Impact of facial skin protectants on qualitative fit testing of N95 masks
A study led by researchers at Harvard Medical School in Boston found the use of skin protectants to prevent skin irritation can interfere with the fit of the N95 respirator masks. While skin irritation from prolonged N95 mask use is a concern, the study’s authors suggest healthcare workers should not trade the efficacy of the mask for comfort.
The study published online ahead of print in the Journal of the American Academy of Dermatology (June 17, 2020) recommends against the use of anything between the skin and the mask, or to re-test the fit of the mask if skin protectants are applied.
“Proposed strategies for [the] replacement of brand or style of N95 are reasonable, but these results show that current recommendations for liquid protectants should be reconsidered,” the authors wrote in the study. “Healthcare workers electing to use skin protectants should confirm appropriate fit [of the mask] prior to use in clinical settings.”
The Covid-19 pandemic has created a need for prolonged use of N95 masks, leading to wounds, purpura and indentations on healthcare workers’ faces. The use of skin protectants may prevent skin irritation caused by the N95 masks by providing a barrier or redistributing pressure. However, according to the researchers, the impact of skin protectants on the respirator fit had not previously been studied.
To evaluate the impact of the use of skin protectants on the N95 respirator qualitative fit-test (QLFT) results and user comfort, researchers enrolled adult employees at Brigham Health and Dana-Farber Cancer Institute that were previously fit tested for N95 masks (n=25) via a standardized QLFT protocol.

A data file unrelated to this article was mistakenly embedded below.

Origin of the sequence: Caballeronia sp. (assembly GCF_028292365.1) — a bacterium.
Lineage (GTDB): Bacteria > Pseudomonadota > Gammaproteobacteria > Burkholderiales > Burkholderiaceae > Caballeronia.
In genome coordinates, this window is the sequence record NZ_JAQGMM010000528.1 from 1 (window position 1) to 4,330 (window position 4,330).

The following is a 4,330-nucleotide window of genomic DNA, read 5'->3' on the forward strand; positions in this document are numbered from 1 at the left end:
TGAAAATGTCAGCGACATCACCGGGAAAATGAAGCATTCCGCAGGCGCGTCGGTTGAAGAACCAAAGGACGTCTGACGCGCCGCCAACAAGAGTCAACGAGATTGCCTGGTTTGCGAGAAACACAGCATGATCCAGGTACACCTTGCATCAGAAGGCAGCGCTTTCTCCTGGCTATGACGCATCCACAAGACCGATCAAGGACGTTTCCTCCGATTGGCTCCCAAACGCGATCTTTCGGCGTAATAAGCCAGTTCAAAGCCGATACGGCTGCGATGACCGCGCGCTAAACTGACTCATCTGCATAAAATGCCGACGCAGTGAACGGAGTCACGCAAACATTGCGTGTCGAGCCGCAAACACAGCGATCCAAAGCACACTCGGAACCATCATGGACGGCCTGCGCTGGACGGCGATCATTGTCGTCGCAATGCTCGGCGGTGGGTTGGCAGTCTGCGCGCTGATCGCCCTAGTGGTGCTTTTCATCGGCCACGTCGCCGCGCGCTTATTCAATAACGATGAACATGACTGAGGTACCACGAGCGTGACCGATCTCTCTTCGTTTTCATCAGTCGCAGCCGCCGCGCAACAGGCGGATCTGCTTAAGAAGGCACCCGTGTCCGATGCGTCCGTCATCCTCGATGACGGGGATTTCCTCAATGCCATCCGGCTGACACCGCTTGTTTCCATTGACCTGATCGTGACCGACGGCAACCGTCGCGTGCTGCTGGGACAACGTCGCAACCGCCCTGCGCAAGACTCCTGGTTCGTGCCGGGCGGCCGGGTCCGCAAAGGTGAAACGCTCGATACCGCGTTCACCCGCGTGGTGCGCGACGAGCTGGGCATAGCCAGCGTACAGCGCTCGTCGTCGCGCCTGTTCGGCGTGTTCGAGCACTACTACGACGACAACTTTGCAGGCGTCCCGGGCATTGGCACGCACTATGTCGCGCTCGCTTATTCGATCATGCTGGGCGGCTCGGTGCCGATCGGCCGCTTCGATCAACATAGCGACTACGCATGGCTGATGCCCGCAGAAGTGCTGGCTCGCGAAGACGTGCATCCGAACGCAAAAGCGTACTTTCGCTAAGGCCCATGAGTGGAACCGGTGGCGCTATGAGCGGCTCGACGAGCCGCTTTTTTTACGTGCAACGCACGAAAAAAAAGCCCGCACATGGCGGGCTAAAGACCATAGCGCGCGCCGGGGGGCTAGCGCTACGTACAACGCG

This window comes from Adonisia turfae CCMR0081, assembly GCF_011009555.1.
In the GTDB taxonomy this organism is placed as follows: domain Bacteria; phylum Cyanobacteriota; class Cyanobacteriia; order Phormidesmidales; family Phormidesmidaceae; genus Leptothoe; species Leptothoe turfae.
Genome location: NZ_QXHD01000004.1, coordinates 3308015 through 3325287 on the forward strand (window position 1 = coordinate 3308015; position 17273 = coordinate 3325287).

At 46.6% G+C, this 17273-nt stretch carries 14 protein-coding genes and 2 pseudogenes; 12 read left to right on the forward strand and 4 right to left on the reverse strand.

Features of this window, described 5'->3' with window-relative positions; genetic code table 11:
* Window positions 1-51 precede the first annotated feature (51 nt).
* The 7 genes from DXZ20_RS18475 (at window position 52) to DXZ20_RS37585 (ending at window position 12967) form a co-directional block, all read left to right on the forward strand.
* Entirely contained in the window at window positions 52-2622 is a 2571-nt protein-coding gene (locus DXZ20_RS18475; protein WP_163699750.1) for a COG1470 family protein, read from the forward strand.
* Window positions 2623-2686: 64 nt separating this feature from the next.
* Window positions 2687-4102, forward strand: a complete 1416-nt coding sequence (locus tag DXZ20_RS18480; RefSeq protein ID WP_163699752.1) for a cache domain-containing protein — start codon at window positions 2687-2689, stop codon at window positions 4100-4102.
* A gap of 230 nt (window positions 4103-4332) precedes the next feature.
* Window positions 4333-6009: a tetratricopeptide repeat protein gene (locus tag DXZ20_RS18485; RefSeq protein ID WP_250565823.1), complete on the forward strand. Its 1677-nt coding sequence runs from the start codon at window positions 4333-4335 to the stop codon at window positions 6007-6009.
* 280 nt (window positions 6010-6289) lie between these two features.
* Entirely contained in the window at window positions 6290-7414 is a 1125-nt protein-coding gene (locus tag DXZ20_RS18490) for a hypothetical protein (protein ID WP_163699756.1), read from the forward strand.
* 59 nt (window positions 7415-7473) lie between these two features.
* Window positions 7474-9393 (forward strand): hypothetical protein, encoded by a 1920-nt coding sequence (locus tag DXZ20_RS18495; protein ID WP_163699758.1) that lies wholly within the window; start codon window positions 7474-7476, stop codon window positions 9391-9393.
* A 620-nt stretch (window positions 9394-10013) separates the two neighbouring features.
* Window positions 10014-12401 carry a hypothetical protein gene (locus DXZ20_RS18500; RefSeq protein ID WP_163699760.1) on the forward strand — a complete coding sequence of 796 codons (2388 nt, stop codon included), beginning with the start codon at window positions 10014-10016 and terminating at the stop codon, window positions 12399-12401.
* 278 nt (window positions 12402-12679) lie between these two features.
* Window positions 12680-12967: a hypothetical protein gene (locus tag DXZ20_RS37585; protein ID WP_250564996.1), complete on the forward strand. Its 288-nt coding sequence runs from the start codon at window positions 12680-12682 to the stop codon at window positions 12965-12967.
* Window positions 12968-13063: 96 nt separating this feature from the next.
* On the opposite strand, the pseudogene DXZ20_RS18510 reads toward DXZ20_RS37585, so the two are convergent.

Each participant underwent QLFT for five types of skin protectants on a 3M 1860 N95 mask after self-application using a standardized protocol. Participants underwent repeat QLFT of their respirator for each dressing and rated dressing comfort.
Most subjects were female (76%), with an average age of 28 years. QLFT passing rates ranged from 88% for Cavilon film to 56% for DuoDERM CGF, with the highest failure rates noted with movement manoeuvres. A total of 36% of participants passed with all five materials.
Mepitac tape and DuoDERM CGF (88.0% positive rating) were reported to be more comfortable than Cavilon film (22.0%). Cavilon film and DuoDERM CGF had the most negative qualitative comments, with odor and impact on mask fit or seal quality as common concerns, respectively.
“It is important to consider how different materials impact respirator fit and comfort,” the authors wrote. “No dressing had a complete QLFT passing rate. Passing rates were highest with Cavilon film 82 (88%) but it had the most negative (24%) comfort ratings.”
The researchers note larger studies examining fit and user experience across different mask and dressing types are needed. The study’s authors suggest that healthcare workers and institutions electing to use facial skin protectants should ensure adequate fit by undergoing fit testing with facial skin protectants in place before using the masks in high-risk clinical settings.
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